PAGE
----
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#2256262 - 04/03/14 09:15 AM About the Blues scale
noobpianist90 Offline
Full Member

Registered: 07/23/13
Posts: 463
Loc: India
I was under the impression the the Blues scale in C is
C Eb F Gb G Bb

I recently bought this book:
Modern Jazz Piano: A Study in Harmony and Improvisation
by Brian Waite

According to this book,
"In essence the blues scale is a modified major scale. It is formed by flattening the third, fifth and seventh but retaining the major third and perfect fifth"

C D Eb E F Gb G A Bb

I tried playing this but it doesn't sound very bluesy. So what is the right blues scale? I'm a bit confused now.

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#2256276 - 04/03/14 09:48 AM Re: About the Blues scale [Re: noobpianist90]
Lilia Ahmetzyanova Offline
Full Member

Registered: 03/27/14
Posts: 37
It should be played: C - E flat - F - G flat - G - B flat - C
That's it. Only 6 keys, I think.
Strange, but I thought that blues scale is naturally a minor scale... The nature of blues is minor and not major. Maybe I'm wrong... .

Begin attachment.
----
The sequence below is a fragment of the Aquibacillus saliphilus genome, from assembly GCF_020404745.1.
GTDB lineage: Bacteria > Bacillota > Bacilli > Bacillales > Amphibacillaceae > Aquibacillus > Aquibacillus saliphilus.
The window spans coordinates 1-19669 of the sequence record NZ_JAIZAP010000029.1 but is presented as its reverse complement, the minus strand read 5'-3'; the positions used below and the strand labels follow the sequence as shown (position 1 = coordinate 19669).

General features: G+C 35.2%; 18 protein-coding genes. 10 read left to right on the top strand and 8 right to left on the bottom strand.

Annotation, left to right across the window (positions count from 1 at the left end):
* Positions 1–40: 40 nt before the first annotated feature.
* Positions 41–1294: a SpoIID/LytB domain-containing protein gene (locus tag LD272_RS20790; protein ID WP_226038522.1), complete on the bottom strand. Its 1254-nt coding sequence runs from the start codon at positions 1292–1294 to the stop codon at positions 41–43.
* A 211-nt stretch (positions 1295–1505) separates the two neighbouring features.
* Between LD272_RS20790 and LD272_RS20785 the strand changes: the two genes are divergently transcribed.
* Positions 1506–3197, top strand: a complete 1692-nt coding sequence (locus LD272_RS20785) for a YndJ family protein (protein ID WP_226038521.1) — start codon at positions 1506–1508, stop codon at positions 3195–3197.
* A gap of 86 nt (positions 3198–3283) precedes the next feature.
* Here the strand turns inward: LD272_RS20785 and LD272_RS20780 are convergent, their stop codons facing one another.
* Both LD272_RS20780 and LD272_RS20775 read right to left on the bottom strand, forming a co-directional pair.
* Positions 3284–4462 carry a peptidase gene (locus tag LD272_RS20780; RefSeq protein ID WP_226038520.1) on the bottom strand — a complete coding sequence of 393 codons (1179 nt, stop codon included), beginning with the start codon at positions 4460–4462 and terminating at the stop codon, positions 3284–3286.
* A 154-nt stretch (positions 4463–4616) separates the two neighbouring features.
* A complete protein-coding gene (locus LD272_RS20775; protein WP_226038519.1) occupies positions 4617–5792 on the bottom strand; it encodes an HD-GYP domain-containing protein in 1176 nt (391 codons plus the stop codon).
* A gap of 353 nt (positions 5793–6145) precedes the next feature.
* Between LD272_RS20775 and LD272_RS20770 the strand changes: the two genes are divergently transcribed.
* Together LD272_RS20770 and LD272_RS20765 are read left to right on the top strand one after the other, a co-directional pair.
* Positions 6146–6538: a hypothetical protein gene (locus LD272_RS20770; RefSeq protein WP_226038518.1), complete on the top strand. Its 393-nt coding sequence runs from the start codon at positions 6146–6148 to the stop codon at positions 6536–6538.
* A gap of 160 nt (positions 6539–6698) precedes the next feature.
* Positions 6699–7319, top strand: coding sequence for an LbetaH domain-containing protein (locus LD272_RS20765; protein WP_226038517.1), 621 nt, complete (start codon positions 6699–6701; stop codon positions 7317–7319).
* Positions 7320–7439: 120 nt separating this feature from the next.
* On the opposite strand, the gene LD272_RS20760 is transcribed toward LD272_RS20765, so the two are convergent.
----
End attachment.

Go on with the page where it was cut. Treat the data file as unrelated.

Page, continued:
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#2256278 - 04/03/14 09:52 AM Re: About the Blues scale [Re: noobpianist90]
Kbeaumont Offline
Full Member

Registered: 03/26/10
Posts: 347
Loc: Virginia, USA
Actually both! The common blues scale is your version. But the added notes can be used too mostly as passing notes. For example try this lick:

Eb - E - G

Alternate with Eb - E - A

to get a fast rolling sound play the Eb with your index finger and the E with your thumb.

Alternate the G & A use your ring finger & pinky respectively.

You should hear a lick that is easily recognizable, its used a lot!
The 2nd,3rd & 6th scale degrees are great to insert into licks for color, but when moving up & down the blues scale for runs it is usually much better to leave these out.

The scale with the 2nd, 3rd & 6th added is sometimes refered to as the 'extended' blues scale.


Edited by Kbeaumont (04/03/14 09:54 AM)
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#2256296 - 04/03/14 11:21 AM Re: About the Blues scale [Re: noobpianist90]
noobpianist90 Offline
Full Member

Registered: 07/23/13